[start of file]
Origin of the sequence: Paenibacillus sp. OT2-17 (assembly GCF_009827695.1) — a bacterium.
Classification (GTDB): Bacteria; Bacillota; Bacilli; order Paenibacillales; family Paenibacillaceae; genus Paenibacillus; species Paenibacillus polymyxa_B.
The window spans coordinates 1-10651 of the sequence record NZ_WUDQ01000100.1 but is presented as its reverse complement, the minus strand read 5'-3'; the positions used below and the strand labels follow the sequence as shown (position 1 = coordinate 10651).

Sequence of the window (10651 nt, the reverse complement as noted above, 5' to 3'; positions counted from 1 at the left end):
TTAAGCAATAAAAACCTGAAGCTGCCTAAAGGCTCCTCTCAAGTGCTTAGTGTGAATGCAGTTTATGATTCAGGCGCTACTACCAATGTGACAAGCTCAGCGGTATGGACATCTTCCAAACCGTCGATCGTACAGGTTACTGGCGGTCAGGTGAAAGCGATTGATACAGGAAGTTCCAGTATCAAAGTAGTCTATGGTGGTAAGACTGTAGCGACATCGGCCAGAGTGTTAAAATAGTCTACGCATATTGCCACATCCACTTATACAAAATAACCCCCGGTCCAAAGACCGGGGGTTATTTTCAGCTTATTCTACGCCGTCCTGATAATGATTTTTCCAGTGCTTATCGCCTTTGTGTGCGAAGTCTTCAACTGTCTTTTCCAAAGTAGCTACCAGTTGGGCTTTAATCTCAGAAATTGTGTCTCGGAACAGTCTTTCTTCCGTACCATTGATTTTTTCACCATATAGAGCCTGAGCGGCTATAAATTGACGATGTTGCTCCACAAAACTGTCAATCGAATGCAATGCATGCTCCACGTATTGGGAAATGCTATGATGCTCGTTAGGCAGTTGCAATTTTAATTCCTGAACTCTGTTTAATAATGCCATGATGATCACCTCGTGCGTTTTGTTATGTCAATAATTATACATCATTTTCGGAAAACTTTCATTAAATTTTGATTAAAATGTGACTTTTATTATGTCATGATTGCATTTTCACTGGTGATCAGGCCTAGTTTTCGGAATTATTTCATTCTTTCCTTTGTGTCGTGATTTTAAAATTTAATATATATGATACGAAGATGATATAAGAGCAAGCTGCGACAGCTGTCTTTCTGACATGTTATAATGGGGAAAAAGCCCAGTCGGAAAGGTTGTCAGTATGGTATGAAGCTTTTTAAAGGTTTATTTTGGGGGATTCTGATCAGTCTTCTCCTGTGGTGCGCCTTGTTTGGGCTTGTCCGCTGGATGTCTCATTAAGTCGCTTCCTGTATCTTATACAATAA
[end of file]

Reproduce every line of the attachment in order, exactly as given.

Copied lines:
Origin of the sequence: Paenibacillus sp. OT2-17 (assembly GCF_009827695.1) — a bacterium.
Classification (GTDB): Bacteria; Bacillota; Bacilli; order Paenibacillales; family Paenibacillaceae; genus Paenibacillus; species Paenibacillus polymyxa_B.
The window spans coordinates 1-10651 of the sequence record NZ_WUDQ01000100.1 but is presented as its reverse complement, the minus strand read 5'-3'; the positions used below and the strand labels follow the sequence as shown (position 1 = coordinate 10651).

Sequence of the window (10651 nt, the reverse complement as noted above, 5' to 3'; positions counted from 1 at the left end):
TTAAGCAATAAAAACCTGAAGCTGCCTAAAGGCTCCTCTCAAGTGCTTAGTGTGAATGCAGTTTATGATTCAGGCGCTACTACCAATGTGACAAGCTCAGCGGTATGGACATCTTCCAAACCGTCGATCGTACAGGTTACTGGCGGTCAGGTGAAAGCGATTGATACAGGAAGTTCCAGTATCAAAGTAGTCTATGGTGGTAAGACTGTAGCGACATCGGCCAGAGTGTTAAAATAGTCTACGCATATTGCCACATCCACTTATACAAAATAACCCCCGGTCCAAAGACCGGGGGTTATTTTCAGCTTATTCTACGCCGTCCTGATAATGATTTTTCCAGTGCTTATCGCCTTTGTGTGCGAAGTCTTCAACTGTCTTTTCCAAAGTAGCTACCAGTTGGGCTTTAATCTCAGAAATTGTGTCTCGGAACAGTCTTTCTTCCGTACCATTGATTTTTTCACCATATAGAGCCTGAGCGGCTATAAATTGACGATGTTGCTCCACAAAACTGTCAATCGAATGCAATGCATGCTCCACGTATTGGGAAATGCTATGATGCTCGTTAGGCAGTTGCAATTTTAATTCCTGAACTCTGTTTAATAATGCCATGATGATCACCTCGTGCGTTTTGTTATGTCAATAATTATACATCATTTTCGGAAAACTTTCATTAAATTTTGATTAAAATGTGACTTTTATTATGTCATGATTGCATTTTCACTGGTGATCAGGCCTAGTTTTCGGAATTATTTCATTCTTTCCTTTGTGTCGTGATTTTAAAATTTAATATATATGATACGAAGATGATATAAGAGCAAGCTGCGACAGCTGTCTTTCTGACATGTTATAATGGGGAAAAAGCCCAGTCGGAAAGGTTGTCAGTATGGTATGAAGCTTTTTAAAGGTTTATTTTGGGGGATTCTGATCAGTCTTCTCCTGTGGTGCGCCTTGTTTGGGCTTGTCCGCTGGATGTCTCATTAAGTCGCTTCCTGTATCTTATACAATAA